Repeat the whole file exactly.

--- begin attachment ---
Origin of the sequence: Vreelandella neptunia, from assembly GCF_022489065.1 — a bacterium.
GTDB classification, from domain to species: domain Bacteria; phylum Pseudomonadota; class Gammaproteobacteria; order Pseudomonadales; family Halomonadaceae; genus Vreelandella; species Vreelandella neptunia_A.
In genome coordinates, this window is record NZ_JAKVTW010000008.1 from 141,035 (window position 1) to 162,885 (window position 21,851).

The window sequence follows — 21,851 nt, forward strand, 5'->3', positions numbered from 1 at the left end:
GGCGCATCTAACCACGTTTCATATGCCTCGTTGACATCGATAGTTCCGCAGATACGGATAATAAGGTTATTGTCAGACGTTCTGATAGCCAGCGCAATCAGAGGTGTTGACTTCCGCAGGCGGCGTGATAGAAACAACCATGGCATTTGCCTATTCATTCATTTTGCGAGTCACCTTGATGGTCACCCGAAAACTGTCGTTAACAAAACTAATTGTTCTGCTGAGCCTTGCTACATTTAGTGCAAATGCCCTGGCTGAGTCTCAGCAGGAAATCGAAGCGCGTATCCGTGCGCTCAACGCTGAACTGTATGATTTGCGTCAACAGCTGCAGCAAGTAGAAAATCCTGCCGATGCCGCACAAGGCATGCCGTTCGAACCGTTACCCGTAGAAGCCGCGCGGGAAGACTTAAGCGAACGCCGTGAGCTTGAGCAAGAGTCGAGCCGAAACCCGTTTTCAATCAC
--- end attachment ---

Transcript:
Origin of the sequence: Vreelandella neptunia, from assembly GCF_022489065.1 — a bacterium.
GTDB classification, from domain to species: domain Bacteria; phylum Pseudomonadota; class Gammaproteobacteria; order Pseudomonadales; family Halomonadaceae; genus Vreelandella; species Vreelandella neptunia_A.
In genome coordinates, this window is record NZ_JAKVTW010000008.1 from 141,035 (window position 1) to 162,885 (window position 21,851).

The window sequence follows — 21,851 nt, forward strand, 5'->3', positions numbered from 1 at the left end:
GGCGCATCTAACCACGTTTCATATGCCTCGTTGACATCGATAGTTCCGCAGATACGGATAATAAGGTTATTGTCAGACGTTCTGATAGCCAGCGCAATCAGAGGTGTTGACTTCCGCAGGCGGCGTGATAGAAACAACCATGGCATTTGCCTATTCATTCATTTTGCGAGTCACCTTGATGGTCACCCGAAAACTGTCGTTAACAAAACTAATTGTTCTGCTGAGCCTTGCTACATTTAGTGCAAATGCCCTGGCTGAGTCTCAGCAGGAAATCGAAGCGCGTATCCGTGCGCTCAACGCTGAACTGTATGATTTGCGTCAACAGCTGCAGCAAGTAGAAAATCCTGCCGATGCCGCACAAGGCATGCCGTTCGAACCGTTACCCGTAGAAGCCGCGCGGGAAGACTTAAGCGAACGCCGTGAGCTTGAGCAAGAGTCGAGCCGAAACCCGTTTTCAATCAC